Facebook’s privacy announcement shows Zuckerberg's intent on being the good guy
Facebook CEO Mark Zuckerberg published a lengthy (3,000 word) blog post entitled A Privacy-Focused Vision for Social Networking. The post outlined a pivot of Facebook's public position on consumer data, expressing a new commitment to preserving privacy and taking measures including ensuring end-to-end encryption of messages across all Facebook-owned platforms (something that at present is only available on Whatsapp and if you specifically enable it on Facebook Messenger).
If fully realised, this would represent a head-spinning reversal from Facebook's approach up until this point, which has constituted funnelling up as much of our data as possible and unscrupulously proffering it to a range of developers and third parties. Facebook's behaviour up until this point has been in service of this vision - when the company went public in 2012, it was under the banner of a 'more open and connected' world.
Zuckerberg meaningfully addressing privacy is of course long overdue, following years of mounting pressure and ever-ramping public concern. Facebook has made tentative forays in this direction before, with the announcement last May of the as-of-yet still unreleased 'delete history' feature. However, following the detonation of scandal after scandal - the Cambridge Analytica events of last year being the biggest to date - it seems that Zuckerberg has finally accepted that some kind of response must be made.
"Frankly we don't currently have a strong reputation for building privacy protective services," Zuckerberg writes in the post.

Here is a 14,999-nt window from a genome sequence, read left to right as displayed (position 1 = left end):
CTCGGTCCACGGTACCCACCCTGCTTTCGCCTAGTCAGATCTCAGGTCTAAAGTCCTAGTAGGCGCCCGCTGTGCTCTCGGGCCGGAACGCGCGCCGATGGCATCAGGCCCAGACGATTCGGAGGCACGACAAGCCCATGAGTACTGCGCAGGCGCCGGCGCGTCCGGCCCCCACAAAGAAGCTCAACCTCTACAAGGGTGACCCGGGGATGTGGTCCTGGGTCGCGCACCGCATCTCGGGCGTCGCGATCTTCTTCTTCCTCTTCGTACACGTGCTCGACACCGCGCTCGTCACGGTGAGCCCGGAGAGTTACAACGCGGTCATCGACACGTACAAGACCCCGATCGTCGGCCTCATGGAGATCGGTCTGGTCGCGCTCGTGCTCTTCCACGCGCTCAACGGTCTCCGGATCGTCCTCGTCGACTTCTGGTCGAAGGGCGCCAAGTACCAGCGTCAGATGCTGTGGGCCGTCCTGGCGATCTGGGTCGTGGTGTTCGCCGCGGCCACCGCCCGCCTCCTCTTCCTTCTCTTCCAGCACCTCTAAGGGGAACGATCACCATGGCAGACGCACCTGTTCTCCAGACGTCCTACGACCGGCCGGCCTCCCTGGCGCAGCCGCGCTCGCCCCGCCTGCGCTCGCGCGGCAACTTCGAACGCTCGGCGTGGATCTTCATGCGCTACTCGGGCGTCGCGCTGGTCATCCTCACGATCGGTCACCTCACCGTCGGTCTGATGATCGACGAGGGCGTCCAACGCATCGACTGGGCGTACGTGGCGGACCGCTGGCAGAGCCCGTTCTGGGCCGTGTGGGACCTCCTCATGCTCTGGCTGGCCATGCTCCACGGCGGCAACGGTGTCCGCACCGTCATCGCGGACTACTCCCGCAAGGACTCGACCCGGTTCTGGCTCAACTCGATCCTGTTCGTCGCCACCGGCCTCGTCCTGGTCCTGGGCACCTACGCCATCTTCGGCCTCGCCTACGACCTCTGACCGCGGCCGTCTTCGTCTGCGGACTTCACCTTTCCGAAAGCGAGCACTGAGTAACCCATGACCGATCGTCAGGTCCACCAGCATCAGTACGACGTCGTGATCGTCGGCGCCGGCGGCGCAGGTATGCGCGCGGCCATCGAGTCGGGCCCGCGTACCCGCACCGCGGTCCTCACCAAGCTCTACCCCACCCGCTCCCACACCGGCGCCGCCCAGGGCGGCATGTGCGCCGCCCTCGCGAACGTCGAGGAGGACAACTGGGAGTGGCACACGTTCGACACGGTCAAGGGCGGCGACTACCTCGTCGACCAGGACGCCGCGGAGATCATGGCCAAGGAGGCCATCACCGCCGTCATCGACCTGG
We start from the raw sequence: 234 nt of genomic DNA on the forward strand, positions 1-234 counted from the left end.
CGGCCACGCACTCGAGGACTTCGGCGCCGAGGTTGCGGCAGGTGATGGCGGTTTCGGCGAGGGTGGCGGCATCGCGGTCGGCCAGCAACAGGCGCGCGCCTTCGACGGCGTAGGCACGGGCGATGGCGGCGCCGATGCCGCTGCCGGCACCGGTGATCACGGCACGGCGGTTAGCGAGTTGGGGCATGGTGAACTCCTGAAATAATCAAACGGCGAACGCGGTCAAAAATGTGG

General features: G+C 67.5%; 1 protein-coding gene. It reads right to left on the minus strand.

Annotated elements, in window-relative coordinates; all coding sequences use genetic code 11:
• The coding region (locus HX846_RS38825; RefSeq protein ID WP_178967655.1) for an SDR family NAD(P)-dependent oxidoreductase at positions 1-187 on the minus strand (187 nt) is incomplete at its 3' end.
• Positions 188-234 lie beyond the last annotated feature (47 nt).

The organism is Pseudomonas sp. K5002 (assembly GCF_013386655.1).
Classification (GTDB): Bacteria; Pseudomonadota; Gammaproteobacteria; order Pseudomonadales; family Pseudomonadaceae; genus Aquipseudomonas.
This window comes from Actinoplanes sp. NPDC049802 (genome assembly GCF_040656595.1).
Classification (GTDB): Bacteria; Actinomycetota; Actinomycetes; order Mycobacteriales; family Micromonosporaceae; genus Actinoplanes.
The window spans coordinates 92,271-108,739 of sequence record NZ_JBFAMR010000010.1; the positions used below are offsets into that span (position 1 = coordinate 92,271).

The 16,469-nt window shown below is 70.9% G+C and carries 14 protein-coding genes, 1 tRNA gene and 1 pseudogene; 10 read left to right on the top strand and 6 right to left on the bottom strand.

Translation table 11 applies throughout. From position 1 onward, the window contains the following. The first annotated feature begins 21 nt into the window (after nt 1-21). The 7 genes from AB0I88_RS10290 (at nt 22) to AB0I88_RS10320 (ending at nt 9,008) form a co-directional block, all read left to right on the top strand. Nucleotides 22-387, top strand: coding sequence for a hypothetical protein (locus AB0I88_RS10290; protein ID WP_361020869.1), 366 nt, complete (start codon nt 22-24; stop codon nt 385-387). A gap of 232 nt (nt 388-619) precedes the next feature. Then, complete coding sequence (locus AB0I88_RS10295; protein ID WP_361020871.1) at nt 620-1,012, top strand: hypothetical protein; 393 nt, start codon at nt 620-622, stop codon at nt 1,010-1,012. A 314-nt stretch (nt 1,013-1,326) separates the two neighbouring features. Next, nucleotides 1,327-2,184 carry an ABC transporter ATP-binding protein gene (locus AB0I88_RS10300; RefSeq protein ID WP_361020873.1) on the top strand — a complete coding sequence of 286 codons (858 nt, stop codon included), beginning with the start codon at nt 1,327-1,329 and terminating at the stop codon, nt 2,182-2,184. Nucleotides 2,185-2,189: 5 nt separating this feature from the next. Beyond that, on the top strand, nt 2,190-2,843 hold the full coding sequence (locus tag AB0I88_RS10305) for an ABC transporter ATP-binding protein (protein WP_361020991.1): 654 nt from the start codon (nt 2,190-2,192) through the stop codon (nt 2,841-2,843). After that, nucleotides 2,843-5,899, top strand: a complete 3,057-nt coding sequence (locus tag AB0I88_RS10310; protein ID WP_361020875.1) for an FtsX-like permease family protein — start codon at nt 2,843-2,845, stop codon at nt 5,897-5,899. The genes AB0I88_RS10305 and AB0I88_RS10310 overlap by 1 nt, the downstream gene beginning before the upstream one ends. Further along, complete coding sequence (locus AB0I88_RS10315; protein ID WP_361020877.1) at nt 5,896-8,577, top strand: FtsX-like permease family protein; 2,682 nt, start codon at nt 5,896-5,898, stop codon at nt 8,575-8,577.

But is Zuckerberg really performing a swift 180 in how his business operates - from developing one of the most intensive and wide-sweeping data harvesting machines ever seen to the business of building 'privacy protective services'? Or is he simply paying lip service? The internet is - predictably - awash with circumspection.
However, it has to be recognised that based on the statements made in the blogpost that Zuckerberg has not committed to anything approaching a complete overhaul of Facebook's business model, as some coverage has seemed to suggest. While it's true that at present third parties can skim Facebook messages for personal information to better curate ads, messages are but a drop in the ocean of metadata Facebook is currently guzzling up. Zuckerberg's practical proposals don't yet extend far beyond encrypting messages and ensuring that messages and Facebook Stories will be deleted after a certain time.